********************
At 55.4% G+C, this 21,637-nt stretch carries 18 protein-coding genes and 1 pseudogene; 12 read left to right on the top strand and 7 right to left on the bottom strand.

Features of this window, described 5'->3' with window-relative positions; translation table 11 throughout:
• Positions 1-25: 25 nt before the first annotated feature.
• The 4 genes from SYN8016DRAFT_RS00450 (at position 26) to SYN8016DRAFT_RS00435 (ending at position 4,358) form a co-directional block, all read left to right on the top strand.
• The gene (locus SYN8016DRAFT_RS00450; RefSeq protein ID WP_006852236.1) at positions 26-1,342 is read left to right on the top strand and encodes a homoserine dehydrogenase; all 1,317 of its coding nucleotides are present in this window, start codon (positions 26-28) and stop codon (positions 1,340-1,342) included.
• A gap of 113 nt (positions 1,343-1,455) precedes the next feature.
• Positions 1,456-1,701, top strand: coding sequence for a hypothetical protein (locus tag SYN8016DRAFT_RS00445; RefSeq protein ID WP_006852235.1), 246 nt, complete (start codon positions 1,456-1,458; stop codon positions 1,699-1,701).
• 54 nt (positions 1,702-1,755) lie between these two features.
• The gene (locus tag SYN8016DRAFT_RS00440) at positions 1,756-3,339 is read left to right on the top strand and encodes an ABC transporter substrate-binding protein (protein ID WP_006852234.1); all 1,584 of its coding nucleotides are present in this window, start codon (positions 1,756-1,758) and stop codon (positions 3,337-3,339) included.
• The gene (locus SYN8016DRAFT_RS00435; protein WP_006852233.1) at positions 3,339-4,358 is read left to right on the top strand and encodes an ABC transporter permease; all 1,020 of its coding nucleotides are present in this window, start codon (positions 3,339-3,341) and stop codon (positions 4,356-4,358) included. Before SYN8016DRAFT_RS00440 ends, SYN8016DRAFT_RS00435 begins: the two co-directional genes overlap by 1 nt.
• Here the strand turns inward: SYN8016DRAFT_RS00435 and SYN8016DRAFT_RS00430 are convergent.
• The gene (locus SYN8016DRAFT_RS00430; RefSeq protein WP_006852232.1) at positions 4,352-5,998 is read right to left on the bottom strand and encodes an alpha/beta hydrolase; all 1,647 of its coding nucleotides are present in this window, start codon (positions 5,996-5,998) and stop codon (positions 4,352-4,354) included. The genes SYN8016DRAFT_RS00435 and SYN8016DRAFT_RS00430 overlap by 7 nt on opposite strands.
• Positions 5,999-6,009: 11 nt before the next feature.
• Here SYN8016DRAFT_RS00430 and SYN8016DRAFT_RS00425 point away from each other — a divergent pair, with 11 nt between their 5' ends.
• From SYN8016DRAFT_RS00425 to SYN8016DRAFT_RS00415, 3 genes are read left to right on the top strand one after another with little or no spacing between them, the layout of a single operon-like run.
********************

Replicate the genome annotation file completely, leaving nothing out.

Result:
At 55.4% G+C, this 21,637-nt stretch carries 18 protein-coding genes and 1 pseudogene; 12 read left to right on the top strand and 7 right to left on the bottom strand.

Features of this window, described 5'->3' with window-relative positions; translation table 11 throughout:
• Positions 1-25: 25 nt before the first annotated feature.
• The 4 genes from SYN8016DRAFT_RS00450 (at position 26) to SYN8016DRAFT_RS00435 (ending at position 4,358) form a co-directional block, all read left to right on the top strand.
• The gene (locus SYN8016DRAFT_RS00450; RefSeq protein ID WP_006852236.1) at positions 26-1,342 is read left to right on the top strand and encodes a homoserine dehydrogenase; all 1,317 of its coding nucleotides are present in this window, start codon (positions 26-28) and stop codon (positions 1,340-1,342) included.
• A gap of 113 nt (positions 1,343-1,455) precedes the next feature.
• Positions 1,456-1,701, top strand: coding sequence for a hypothetical protein (locus tag SYN8016DRAFT_RS00445; RefSeq protein ID WP_006852235.1), 246 nt, complete (start codon positions 1,456-1,458; stop codon positions 1,699-1,701).
• 54 nt (positions 1,702-1,755) lie between these two features.
• The gene (locus tag SYN8016DRAFT_RS00440) at positions 1,756-3,339 is read left to right on the top strand and encodes an ABC transporter substrate-binding protein (protein ID WP_006852234.1); all 1,584 of its coding nucleotides are present in this window, start codon (positions 1,756-1,758) and stop codon (positions 3,337-3,339) included.
• The gene (locus SYN8016DRAFT_RS00435; protein WP_006852233.1) at positions 3,339-4,358 is read left to right on the top strand and encodes an ABC transporter permease; all 1,020 of its coding nucleotides are present in this window, start codon (positions 3,339-3,341) and stop codon (positions 4,356-4,358) included. Before SYN8016DRAFT_RS00440 ends, SYN8016DRAFT_RS00435 begins: the two co-directional genes overlap by 1 nt.
• Here the strand turns inward: SYN8016DRAFT_RS00435 and SYN8016DRAFT_RS00430 are convergent.
• The gene (locus SYN8016DRAFT_RS00430; RefSeq protein WP_006852232.1) at positions 4,352-5,998 is read right to left on the bottom strand and encodes an alpha/beta hydrolase; all 1,647 of its coding nucleotides are present in this window, start codon (positions 5,996-5,998) and stop codon (positions 4,352-4,354) included. The genes SYN8016DRAFT_RS00435 and SYN8016DRAFT_RS00430 overlap by 7 nt on opposite strands.
• Positions 5,999-6,009: 11 nt before the next feature.
• Here SYN8016DRAFT_RS00430 and SYN8016DRAFT_RS00425 point away from each other — a divergent pair, with 11 nt between their 5' ends.
• From SYN8016DRAFT_RS00425 to SYN8016DRAFT_RS00415, 3 genes are read left to right on the top strand one after another with little or no spacing between them, the layout of a single operon-like run.